Guest blogger, travel writer Sophie Pither, on why New Yorkers’ upfront attitude means they’re more likely to hire a lifestyle concierge
I was in New York’s midtown recently, caught in a summer downpour and struggling to hail a cab. Despite waving my hands in desperation, none of the iconic yellow taxis were stopping. There was a guy on the corner – one of those people trying to get tourists to go on a sightseeing bus tour. I approached him from behind and tapped his shoulder. He turned quickly and without missing a beat, said, ‘Don’t touch me.’ I was taken aback, and stumbled Britishly over my words. ‘Erm, sorry, I was just… erm, do you know how I might hail a cab?’ He looked at me, and instructed, ‘Yes, keep doing what you’re doing.’
Was he rude? Maybe. But he was also direct, and actually reasonably helpful – he didn’t want to be touched and he said so (hey, this is a city where people carry guns), but he also told me I was doing the right thing. And this upfront directness is my overriding impression of New York. People say what they mean, ‘Don’t touch me,’ ‘Mayo on the side,’ ‘Eggs sunny side up.’ This way, everyone’s clear about what’s needed. There’s little of our British tone of apology in evidence. Think about how many times us Brits start a request with, ‘I’m sorry, but…’, or ‘Excuse me, I hope you don’t mind me asking, but…’
A related American institution that’s all about directness is the concierge. You find them in the lobby of apartment buildings, in hotels, offices or even privately hired lifestyle concierges. These people are brilliant. Stay in an Airbnb apartment and you’re likely to encounter one. One place we considered had its own butler who also served the owners of the space, and lived with them one floor down – and the 4-bed apartment was just £146 per night for a couple, or £183 if four people stay. In America, the idea that you hire help (lifestyle manager, lifestyle concierge, or butler) doesn’t mean you’re rolling in cash.
This idea of hiring a lifestyle concierge to help you out with your day-to-day – admin, travel bookings, taking post, relaying messages, getting a cab in the rain, sorting your dry-cleaning, cooking a meal, is a good one. A reasonably successful New Yorker thinks – without apology – I don’t have time to do these jobs, I’ll get someone else to help. Whereas a lot of us Brits somehow feel guilty about this idea. It’s time to put aside the guilt and contribute to the service economy, NYC-style.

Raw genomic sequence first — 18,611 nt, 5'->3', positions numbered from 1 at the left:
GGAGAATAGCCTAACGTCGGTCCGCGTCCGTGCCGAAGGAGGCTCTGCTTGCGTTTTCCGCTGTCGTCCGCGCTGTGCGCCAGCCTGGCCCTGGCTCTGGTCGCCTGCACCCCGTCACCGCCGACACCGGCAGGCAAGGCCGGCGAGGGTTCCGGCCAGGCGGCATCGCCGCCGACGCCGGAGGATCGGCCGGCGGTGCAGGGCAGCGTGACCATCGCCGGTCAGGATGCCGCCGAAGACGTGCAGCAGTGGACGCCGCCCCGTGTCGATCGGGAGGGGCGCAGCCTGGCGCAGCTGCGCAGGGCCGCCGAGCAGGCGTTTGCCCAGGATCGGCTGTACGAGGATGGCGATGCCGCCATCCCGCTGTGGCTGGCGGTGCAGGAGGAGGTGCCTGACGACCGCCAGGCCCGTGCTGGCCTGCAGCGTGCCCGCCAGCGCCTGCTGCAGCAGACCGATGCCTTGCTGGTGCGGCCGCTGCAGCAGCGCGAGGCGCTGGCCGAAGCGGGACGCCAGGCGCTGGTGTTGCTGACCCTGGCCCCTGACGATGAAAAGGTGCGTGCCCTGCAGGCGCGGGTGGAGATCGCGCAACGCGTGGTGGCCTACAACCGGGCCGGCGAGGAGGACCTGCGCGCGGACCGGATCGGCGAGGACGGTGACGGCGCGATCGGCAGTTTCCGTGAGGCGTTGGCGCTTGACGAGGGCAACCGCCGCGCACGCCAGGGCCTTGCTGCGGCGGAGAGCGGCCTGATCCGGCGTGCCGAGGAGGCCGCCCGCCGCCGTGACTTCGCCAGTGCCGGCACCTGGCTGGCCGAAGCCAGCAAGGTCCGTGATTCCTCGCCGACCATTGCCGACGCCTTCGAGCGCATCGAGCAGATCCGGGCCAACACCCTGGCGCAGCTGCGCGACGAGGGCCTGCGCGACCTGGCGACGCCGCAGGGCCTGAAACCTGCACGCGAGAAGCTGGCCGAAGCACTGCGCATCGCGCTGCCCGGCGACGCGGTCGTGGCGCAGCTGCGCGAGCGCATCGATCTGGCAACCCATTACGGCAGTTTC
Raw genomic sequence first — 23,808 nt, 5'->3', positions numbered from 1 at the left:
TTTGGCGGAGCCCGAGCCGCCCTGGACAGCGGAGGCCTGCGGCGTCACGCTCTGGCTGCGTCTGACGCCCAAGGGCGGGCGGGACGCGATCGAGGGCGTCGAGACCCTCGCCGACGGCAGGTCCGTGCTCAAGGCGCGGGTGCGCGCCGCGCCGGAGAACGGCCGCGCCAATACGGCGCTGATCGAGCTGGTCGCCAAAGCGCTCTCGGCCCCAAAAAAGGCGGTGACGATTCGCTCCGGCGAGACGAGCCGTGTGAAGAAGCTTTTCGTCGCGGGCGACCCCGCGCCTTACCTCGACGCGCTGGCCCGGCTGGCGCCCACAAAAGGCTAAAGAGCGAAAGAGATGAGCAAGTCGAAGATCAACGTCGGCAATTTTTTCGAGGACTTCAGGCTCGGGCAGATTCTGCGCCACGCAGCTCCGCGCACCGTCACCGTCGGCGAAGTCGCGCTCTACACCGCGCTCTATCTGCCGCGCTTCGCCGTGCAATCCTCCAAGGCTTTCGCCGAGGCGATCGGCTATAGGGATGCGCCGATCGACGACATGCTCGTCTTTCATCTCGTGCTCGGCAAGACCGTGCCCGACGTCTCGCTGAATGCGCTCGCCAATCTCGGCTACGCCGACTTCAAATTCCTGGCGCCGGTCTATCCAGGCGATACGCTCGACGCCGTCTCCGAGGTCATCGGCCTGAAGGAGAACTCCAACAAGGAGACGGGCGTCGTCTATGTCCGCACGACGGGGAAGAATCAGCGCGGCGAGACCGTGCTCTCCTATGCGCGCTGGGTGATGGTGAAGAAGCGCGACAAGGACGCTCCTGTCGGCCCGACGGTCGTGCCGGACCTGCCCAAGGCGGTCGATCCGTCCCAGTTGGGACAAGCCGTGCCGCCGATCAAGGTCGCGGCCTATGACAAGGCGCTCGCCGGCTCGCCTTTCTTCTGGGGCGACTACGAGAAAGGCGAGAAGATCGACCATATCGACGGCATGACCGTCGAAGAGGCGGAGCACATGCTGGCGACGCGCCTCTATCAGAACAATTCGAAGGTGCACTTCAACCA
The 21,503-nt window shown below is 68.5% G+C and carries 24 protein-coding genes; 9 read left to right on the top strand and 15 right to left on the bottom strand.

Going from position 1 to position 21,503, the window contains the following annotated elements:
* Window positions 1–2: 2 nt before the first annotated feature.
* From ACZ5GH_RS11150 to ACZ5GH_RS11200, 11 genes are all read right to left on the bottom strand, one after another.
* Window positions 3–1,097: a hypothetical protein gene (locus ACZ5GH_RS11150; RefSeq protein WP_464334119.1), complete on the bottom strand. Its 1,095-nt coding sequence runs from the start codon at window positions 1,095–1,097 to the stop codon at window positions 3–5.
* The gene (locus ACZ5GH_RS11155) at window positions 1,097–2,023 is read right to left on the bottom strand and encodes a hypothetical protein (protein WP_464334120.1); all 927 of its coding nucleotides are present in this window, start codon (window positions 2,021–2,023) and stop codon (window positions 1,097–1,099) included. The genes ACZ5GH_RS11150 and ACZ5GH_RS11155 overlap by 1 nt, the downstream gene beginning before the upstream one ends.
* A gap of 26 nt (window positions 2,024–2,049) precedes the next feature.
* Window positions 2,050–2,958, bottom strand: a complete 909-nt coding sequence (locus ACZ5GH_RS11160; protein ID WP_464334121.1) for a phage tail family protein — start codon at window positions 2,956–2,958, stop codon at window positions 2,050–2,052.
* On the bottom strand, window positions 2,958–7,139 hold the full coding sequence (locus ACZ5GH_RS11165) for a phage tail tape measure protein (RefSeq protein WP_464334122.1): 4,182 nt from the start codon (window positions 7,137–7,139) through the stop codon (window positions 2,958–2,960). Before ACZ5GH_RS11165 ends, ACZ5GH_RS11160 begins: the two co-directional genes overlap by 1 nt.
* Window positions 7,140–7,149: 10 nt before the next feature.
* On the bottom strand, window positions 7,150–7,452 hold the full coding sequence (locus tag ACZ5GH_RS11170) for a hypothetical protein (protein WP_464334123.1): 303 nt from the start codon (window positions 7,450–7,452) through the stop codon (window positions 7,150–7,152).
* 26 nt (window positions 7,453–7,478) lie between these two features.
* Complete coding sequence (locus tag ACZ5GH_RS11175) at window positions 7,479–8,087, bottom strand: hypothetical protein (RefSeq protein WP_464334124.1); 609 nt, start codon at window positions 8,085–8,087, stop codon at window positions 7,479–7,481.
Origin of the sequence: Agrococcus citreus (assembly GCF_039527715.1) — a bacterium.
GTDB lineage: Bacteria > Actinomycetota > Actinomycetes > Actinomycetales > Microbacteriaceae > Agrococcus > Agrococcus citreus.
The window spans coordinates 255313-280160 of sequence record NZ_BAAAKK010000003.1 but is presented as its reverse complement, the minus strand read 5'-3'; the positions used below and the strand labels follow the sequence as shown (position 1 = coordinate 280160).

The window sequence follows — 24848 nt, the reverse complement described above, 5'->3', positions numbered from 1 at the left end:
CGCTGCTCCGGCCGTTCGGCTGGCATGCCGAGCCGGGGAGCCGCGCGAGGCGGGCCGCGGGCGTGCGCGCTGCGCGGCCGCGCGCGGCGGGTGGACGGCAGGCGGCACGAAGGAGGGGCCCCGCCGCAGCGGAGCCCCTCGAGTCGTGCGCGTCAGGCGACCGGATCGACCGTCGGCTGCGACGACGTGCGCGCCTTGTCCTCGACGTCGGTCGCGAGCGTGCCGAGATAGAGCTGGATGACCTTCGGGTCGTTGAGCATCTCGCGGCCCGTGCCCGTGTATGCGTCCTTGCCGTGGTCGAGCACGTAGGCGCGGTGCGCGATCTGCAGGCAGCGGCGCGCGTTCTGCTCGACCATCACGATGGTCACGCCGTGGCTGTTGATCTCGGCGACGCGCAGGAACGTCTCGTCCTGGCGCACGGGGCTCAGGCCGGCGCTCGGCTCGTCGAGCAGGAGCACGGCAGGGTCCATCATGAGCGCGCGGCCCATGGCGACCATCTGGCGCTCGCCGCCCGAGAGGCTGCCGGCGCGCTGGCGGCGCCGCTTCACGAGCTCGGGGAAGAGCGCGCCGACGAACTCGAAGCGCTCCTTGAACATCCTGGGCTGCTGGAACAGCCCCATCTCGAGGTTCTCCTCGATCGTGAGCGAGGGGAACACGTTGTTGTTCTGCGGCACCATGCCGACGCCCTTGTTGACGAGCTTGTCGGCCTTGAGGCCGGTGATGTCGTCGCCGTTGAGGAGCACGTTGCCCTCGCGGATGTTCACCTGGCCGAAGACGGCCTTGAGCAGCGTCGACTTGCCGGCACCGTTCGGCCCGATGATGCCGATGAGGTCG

Of course, hotel concierges have long been over here too. But the idea of hiring your own personal lifestyle concierge or a concierge for your business is still gaining traction. Yes, the rich and famous may be on to it already, but increasingly the rest of us are able to hire help too. At 14fiftyseven, they’re pushing the idea of people having their own lifestyle manager, and I’m all for that. Instead of behaving Britishly and taking on the burden of multiple unwanted menial tasks, rejig the way you look at your life and hire someone to do that stuff for you, and start reaping the benefit of time and a stress-free life.
At the moment you may hire a cleaner, perhaps a gardener, au pair or nanny to help out. But why not get someone to help with all the other jobs you need doing too from organising dinner parties to taking the kids to football training or the dog for a run around. It’s not too much of a leap to see how useful this could be. Be more New York – ask directly for help.
By guest blogger, travel writer Sophie Pither
Thanks to Sophie for writing this for us. If you’d like to discuss hiring a lifestyle manager, lifestyle concierge or butler – call it what you like – we have people who can help you live your best NYC-style life. Call me, Susie Osborough on +44 (0) 208 616 1457, email firstname.lastname@example.org or fill in our online enquiry form to discuss everything from your needs to budget.
14fiftyseven. Because we’ve been there.